Peder: [laugh]. So, we will be there in full force. We have a number of different innovation talks, we have a bunch of community-related events, working with developers, helping them understand how we play in the space. We’re also doing a bunch of hands-on labs and design reviews that help customers basically build better, and build faster, build smarter—to your point earlier on some of the marketing you’re getting off of our website. But we’re also doing a number of announcements.

I think first off, it was actually this last week, we made the announcement of our integrations with Amazon—or—yeah, Amazon CodeWhisperer. So, their code generation tool for developers has now been fully trained on MongoDB so that you can take advantage of some of these code generation tools with MongoDB Atlas on AWS. Similarly, there’s been a lot of noise around what Amazon is doing with Bedrock and the ability to automate certain tasks and things for developers. We are going to be announcing our integrations with Agents for Amazon Bedrock being supported inside of MongoDB Atlas, so we’re excited to see that, kind of, move forward. And then ultimately, we’re really there to celebrate our customers and connect them so that they can share what they’re doing with many peers and others in the space to give them that inspiration that you so eloquently talked about, which is, don’t market your stuff; let your customers tell what they’re able to do with your stuff, and that’ll set you up for success in the future.

Corey: I’m looking forward to seeing what you announce in conjunction with what AWS announces, and the interplay between those two. As always, I’m going to basically ignore 90% of what both companies say and talk instead to customers, and, “What are you doing with it?” Because that’s the only way to get truth out of it. And, frankly, I’ve been paying increasing amounts of attention to MongoDB over the past few years, just because of what people I trust who are actually good at databases have to say about you folks. Like, my friends at RedMonk always like to say—I’ve stolen the line from them—“You can buy my attention, but not my opinion.”

Peder: A hundred percent.

Corey: You’ve earned the opinion that you have, at this point. Thank you for your sponsorship; it doesn’t hurt, but again, you don’t get to buy endorsements. I like what you’re doing. Please keep going.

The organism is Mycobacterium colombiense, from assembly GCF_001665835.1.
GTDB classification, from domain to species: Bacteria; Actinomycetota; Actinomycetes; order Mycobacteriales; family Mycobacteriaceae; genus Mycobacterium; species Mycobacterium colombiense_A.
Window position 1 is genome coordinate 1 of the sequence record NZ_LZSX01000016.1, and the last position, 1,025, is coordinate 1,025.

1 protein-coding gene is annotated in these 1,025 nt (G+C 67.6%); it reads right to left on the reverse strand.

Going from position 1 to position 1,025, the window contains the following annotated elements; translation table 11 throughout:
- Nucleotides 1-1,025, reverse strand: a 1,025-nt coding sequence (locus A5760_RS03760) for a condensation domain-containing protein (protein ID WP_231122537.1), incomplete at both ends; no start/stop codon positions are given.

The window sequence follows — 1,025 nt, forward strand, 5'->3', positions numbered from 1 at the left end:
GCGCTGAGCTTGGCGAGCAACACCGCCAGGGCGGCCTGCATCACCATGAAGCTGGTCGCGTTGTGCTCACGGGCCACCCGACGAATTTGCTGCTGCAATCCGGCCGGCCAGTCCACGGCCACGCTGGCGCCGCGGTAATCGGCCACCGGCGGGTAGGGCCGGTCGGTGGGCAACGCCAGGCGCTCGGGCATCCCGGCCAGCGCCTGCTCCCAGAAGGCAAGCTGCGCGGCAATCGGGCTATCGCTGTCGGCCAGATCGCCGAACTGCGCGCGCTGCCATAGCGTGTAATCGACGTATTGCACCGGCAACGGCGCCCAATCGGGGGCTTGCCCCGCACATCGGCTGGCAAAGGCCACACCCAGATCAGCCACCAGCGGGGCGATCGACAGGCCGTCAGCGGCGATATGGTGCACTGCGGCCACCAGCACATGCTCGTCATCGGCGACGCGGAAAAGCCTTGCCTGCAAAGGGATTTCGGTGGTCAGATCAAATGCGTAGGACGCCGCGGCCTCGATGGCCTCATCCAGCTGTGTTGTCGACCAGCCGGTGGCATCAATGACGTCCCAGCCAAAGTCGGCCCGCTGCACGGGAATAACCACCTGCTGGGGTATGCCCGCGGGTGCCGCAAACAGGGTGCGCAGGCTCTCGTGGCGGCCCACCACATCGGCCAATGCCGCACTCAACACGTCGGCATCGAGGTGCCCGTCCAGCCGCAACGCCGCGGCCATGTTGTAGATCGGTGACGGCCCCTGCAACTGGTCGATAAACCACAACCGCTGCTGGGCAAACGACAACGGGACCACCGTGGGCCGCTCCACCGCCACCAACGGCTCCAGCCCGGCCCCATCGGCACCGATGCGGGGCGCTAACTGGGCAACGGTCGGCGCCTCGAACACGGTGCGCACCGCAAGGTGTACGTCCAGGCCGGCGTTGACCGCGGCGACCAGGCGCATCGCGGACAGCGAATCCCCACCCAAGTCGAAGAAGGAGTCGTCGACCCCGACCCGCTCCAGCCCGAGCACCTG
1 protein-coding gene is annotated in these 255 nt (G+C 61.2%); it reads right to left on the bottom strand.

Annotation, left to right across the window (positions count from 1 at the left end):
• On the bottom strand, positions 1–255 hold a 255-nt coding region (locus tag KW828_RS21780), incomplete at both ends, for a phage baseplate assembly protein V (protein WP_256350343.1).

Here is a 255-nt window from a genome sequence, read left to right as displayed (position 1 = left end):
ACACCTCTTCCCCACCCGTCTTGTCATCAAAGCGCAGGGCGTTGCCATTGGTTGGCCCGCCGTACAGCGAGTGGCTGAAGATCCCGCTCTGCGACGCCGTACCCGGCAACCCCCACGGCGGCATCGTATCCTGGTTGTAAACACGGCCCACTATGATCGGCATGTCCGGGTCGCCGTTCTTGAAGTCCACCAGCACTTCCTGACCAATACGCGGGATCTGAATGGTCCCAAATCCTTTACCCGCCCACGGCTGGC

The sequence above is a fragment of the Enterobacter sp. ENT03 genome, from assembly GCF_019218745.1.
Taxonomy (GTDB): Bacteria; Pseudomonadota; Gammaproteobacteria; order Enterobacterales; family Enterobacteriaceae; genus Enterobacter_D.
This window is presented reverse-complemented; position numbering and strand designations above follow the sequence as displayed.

Peder: No, I appreciate that, Corey. You’ve always been supportive, and definitely appreciate the opportunity to come on Screaming in the Cloud again. And I’ll just push back to that Friends of Peder. There’s, you know, also a little bit of ulterior motive there. It’s not just who you know, but it’s [crosstalk 00:34:39]—

Corey: It’s also validating that you have friends. I get it. I get it.

Peder: Oh yeah, I know, right? And I don’t have many, but I have a few. But the interesting thing there is we’re going to be able to connect you with a number of the customers doing some of these cool things on top of MongoDB Atlas.

Corey: I look forward to it. Thank you so much for your time. Peder Ulander, Chief Marketing Officer at MongoDB. I’m Cloud Economist Corey Quinn and this has been a promoted guest episode of Screaming in the Cloud, brought to us by our friends at Mongo. If you’ve enjoyed this podcast, please leave a five-star review on your podcast platform of choice, whereas if you’ve hated this podcast, please leave a five-star review in your podcast platform of choice, along with an angry, insulting comment that I will ignore because you basically wrapped it so tightly in Generative AI messaging that I don’t know what the hell your point is supposed to be.

Corey: If your AWS bill keeps rising and your blood pressure is doing the same, then you need The Duckbill Group. We help companies fix their AWS bill by making it smaller and less horrifying. The Duckbill Group works for you, not AWS. We tailor recommendations to your business, and we get to the point. Visit to get started.